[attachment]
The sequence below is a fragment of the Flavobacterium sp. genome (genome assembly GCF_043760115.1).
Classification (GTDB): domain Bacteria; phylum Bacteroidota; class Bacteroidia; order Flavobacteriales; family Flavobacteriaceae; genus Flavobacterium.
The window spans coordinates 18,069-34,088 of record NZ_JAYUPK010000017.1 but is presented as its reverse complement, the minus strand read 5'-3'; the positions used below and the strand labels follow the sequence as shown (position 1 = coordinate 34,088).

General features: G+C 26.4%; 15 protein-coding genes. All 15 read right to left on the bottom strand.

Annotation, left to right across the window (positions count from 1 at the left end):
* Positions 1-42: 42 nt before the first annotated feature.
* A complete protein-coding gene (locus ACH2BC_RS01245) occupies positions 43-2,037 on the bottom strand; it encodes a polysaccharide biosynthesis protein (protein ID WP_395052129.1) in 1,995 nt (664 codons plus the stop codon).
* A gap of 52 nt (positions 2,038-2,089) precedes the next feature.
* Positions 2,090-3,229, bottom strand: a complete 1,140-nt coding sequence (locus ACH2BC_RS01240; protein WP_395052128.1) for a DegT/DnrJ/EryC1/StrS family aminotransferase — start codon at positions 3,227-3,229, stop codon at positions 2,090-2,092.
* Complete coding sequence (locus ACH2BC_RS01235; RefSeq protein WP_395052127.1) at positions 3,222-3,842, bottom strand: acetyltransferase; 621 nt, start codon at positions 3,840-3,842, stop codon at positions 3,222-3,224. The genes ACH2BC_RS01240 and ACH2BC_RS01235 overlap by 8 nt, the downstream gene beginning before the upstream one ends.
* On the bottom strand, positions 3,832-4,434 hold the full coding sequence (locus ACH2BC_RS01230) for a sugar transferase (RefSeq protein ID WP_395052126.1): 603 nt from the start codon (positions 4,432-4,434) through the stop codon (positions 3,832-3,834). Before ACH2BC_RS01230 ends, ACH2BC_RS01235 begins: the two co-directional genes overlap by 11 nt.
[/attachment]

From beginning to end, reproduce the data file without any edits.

The sequence below is a fragment of the Flavobacterium sp. genome (genome assembly GCF_043760115.1).
Classification (GTDB): domain Bacteria; phylum Bacteroidota; class Bacteroidia; order Flavobacteriales; family Flavobacteriaceae; genus Flavobacterium.
The window spans coordinates 18,069-34,088 of record NZ_JAYUPK010000017.1 but is presented as its reverse complement, the minus strand read 5'-3'; the positions used below and the strand labels follow the sequence as shown (position 1 = coordinate 34,088).

General features: G+C 26.4%; 15 protein-coding genes. All 15 read right to left on the bottom strand.

Annotation, left to right across the window (positions count from 1 at the left end):
* Positions 1-42: 42 nt before the first annotated feature.
* A complete protein-coding gene (locus ACH2BC_RS01245) occupies positions 43-2,037 on the bottom strand; it encodes a polysaccharide biosynthesis protein (protein ID WP_395052129.1) in 1,995 nt (664 codons plus the stop codon).
* A gap of 52 nt (positions 2,038-2,089) precedes the next feature.
* Positions 2,090-3,229, bottom strand: a complete 1,140-nt coding sequence (locus ACH2BC_RS01240; protein WP_395052128.1) for a DegT/DnrJ/EryC1/StrS family aminotransferase — start codon at positions 3,227-3,229, stop codon at positions 2,090-2,092.
* Complete coding sequence (locus ACH2BC_RS01235; RefSeq protein WP_395052127.1) at positions 3,222-3,842, bottom strand: acetyltransferase; 621 nt, start codon at positions 3,840-3,842, stop codon at positions 3,222-3,224. The genes ACH2BC_RS01240 and ACH2BC_RS01235 overlap by 8 nt, the downstream gene beginning before the upstream one ends.
* On the bottom strand, positions 3,832-4,434 hold the full coding sequence (locus ACH2BC_RS01230) for a sugar transferase (RefSeq protein ID WP_395052126.1): 603 nt from the start codon (positions 4,432-4,434) through the stop codon (positions 3,832-3,834). Before ACH2BC_RS01230 ends, ACH2BC_RS01235 begins: the two co-directional genes overlap by 11 nt.